The chances of actually seeing an in-person All-Star event during this pandemic-altered NBA season are slim to none, especially considering 2021 host Indianapolis will now host All-Star Weekend in 2024 instead.
Still, it's inevitable that players will still be selected. Did you think the NBA and its broadcast partners will pass up the opportunity to unveil the final rosters during a prime-time TV special?
Typically, fan voting determines 50% of the weighting toward All-Star starters, with balloting by players and media members comprising the other half. Starters include two guards and three frontcourt players per conference, with the benches featuring another pair of guards and trio of frontcourt players, plus two wild-card selections.
However, with guards crashing the boards and bigs dishing dimes, the traditional position designations have never been more blurred. Expect some wiggle room in terms of who qualifies for which spot.
With all of this in mind, let's project the 2021 All-Star rosters.
James Harden's addition to the East means one of this year's borderline candidates - perhaps the Toronto Raptors' Kyle Lowry or a rising talent like the Cleveland Cavaliers' Collin Sexton - won't make the cut. The Beard leads the league with 11 assists per game to go along with 25.9 points.
Bradley Beal was right to be upset for being snubbed last year en route to a 31-4-6 season. His Washington Wizards are still bad, but his league-high 34.9 points per game can't be ignored this time around.
The frontcourt starters are close to locks. Giannis Antetokounmpo is the two-time reigning MVP, while Joel Embiid seems to be taking the leap from All-NBA talent to top-five MVP candidate. And how about that other guy?
It's scary to see how good Kevin Durant has been coming off an Achilles tear: 31.3 points, 7.5 rebounds, six assists, and 1.3 blocks per game with a career-best 60.7% effective field-goal rate. Wow. On name value alone, Durant would be an All-Star starter in either conference - but he remains entirely deserving of the distinction.
As long as he avoids any other unscheduled absences, Kyrie Irving should complete the Nets' superstar triumvirate.
Jayson Tatum has the strongest claim to start among the likely reserves, but he faces a seemingly insurmountable glut of talent among his frontcourt contemporaries. In any case, he and Boston Celtics teammate Jaylen Brown will both be in the mix.
Speaking of previous All-Stars, Trae Young and Ben Simmons are both having slightly down years. They're still prolific, and as of this writing, both play for teams sitting at .500 or better. It wouldn't take much for either to lose their slim lead over the equally deserving Bam Adebayo, whose lone blemish at this moment is playing for a 6-7 Miami Heat squad.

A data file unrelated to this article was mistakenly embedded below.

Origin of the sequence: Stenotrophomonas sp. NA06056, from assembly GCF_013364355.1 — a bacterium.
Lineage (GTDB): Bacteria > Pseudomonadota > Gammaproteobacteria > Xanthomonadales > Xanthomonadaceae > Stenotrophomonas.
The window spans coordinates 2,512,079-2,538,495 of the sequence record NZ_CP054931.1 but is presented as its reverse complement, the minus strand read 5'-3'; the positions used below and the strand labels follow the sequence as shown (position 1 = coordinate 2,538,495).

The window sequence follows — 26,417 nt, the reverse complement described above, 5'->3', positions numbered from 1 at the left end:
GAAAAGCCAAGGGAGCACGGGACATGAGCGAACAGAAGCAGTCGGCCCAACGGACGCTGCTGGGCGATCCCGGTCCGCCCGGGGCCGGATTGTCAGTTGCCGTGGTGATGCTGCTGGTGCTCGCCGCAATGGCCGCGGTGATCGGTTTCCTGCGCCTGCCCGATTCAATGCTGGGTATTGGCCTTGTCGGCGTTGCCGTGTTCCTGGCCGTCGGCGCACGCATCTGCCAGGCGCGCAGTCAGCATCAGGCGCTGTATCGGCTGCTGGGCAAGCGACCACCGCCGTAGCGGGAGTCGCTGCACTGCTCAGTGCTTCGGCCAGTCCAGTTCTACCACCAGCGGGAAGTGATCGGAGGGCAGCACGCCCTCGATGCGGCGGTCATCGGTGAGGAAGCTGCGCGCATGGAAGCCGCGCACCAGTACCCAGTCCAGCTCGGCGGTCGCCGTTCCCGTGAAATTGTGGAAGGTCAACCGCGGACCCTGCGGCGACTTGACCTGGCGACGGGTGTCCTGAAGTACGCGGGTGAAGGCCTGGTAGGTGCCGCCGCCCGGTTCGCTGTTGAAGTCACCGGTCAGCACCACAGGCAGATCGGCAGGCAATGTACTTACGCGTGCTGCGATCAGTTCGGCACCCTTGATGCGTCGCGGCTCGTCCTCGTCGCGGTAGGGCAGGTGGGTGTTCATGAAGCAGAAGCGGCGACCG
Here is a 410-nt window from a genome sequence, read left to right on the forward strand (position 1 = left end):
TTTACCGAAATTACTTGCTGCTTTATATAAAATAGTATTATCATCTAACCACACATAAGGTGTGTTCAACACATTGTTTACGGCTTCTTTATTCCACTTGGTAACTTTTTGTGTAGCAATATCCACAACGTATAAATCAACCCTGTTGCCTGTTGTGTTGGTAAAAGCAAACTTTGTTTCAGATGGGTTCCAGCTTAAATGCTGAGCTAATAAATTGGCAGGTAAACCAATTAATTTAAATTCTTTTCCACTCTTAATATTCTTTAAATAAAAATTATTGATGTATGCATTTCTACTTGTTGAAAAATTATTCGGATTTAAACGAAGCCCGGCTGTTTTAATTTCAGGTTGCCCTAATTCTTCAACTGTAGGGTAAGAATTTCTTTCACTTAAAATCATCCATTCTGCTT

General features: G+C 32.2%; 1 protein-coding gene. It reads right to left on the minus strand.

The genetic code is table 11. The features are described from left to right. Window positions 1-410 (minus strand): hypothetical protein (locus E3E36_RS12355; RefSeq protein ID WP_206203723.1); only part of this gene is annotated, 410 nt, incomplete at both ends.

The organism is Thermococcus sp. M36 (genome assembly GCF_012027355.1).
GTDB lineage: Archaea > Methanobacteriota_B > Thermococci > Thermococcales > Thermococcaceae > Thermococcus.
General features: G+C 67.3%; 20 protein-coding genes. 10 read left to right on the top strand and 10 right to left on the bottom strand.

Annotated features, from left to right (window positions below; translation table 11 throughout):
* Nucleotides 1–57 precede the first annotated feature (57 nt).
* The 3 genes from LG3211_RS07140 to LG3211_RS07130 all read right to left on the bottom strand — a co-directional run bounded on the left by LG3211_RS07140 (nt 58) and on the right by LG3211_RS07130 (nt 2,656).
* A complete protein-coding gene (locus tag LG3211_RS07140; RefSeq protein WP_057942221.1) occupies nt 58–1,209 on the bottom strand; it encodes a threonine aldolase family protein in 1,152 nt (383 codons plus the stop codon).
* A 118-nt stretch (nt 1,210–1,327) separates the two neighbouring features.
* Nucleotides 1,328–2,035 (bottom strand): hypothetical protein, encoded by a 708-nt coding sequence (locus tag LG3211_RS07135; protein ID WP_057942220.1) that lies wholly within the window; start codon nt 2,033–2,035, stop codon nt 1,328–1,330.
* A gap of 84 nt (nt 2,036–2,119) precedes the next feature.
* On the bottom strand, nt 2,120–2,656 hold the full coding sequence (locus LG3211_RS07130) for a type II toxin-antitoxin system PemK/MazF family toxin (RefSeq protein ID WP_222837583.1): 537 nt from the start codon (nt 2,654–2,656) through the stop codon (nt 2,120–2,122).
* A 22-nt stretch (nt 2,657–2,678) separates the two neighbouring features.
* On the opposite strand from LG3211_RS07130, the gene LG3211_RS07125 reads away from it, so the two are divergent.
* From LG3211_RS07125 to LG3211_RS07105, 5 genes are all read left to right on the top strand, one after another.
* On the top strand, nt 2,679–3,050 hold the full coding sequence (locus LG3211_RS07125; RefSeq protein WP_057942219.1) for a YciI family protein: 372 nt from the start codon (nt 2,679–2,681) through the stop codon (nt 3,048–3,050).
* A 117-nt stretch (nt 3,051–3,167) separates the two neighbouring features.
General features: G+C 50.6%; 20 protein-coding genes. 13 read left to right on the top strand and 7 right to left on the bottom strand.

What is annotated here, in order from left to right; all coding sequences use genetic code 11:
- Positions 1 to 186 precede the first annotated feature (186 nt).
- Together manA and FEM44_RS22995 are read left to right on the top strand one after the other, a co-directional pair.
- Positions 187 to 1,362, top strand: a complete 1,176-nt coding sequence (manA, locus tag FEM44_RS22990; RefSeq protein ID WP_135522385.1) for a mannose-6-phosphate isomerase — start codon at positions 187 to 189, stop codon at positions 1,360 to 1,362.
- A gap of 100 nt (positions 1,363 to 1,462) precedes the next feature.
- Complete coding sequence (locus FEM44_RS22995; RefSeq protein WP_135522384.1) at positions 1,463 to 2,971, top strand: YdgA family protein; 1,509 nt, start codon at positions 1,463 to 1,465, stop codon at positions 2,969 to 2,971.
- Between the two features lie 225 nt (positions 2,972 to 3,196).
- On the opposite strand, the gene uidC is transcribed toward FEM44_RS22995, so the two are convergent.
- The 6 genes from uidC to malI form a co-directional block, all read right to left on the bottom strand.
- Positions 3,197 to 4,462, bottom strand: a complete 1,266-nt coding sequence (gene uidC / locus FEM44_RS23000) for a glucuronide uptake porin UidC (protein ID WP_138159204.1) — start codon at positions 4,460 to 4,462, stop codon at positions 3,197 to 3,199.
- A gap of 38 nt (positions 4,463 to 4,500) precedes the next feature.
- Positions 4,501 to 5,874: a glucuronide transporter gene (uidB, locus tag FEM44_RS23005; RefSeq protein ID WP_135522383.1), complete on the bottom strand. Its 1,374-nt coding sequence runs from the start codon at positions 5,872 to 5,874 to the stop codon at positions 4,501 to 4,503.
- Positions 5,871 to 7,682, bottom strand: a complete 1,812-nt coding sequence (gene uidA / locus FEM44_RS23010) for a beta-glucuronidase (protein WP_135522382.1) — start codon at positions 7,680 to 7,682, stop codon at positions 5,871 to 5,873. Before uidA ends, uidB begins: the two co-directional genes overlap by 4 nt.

Notable omissions: Bam Adebayo (MIA), Malcolm Brogdon (IND), Jimmy Butler (MIA), Gordon Hayward (CHA), Kyle Lowry (TOR), Julius Randle (NYK), Pascal Siakam (TOR), Nikola Vucevic (ORL), Kemba Walker (BOS), Russell Westbrook (WAS)
LeBron James led the league in assists last year and once again paces the Los Angeles Lakers in dimes this season. Being flexible with the positions allows the five most deserving players to represent the West as starters (including the somehow slightly under-the-radar Anthony Davis). Therefore, we're listing LeBron as a guard. The NBA should as well.
Despite Klay Thompson's injury and a roster that has undergone major changes over the past 18 months, Stephen Curry has the Golden State Warriors on track to return to the postseason. Damian Lillard has a case for the second guard spot, but the narrative surrounding Curry's return from missing most of the 2019-20 campaign should tilt things in his favor.
Kawhi Leonard gets the slight edge over Los Angeles Clippers teammate Paul George, whose strong bounce-back start after an abominable postseason is certainly deserving of All-Star consideration as well.
Nikola Jokic is currently averaging a 25-point, 11-board, 10-dime triple-double and leads the league with a 31.8 PER. He's a cheat code, often in spite of his teammates' inconsistencies.
|G||Damian Lillard||Trail Blazers|
In normal years, the All-Star Game is about spectacle. For that reason, Zion Williamson, who is presently putting up close to a 23-8-2 line with roughly 1.5 gobsmackingly violent dunks per night, gets some love over his New Orleans Pelicans teammate, 2020 All-Star Brandon Ingram.
The Phoenix Suns have been one of the NBA's better stories this season. Even though it's largely been the bench that has carried the team to its 8-5 record, one of Devin Booker or Chris Paul should serve as the team's representative. With Paul already having a nice, round 10 All-Star appearances to his credit, Booker is on track for his second straight nod.
Notable omissions: Mike Conley (UTA), DeMar DeRozan (SAS), Brandon Ingram (NOP), CJ McCollum (POR), Ja Morant (MEM), Victor Oladipo (HOU), Chris Paul (PHO), Karl-Anthony Towns (MIN), John Wall (HOU)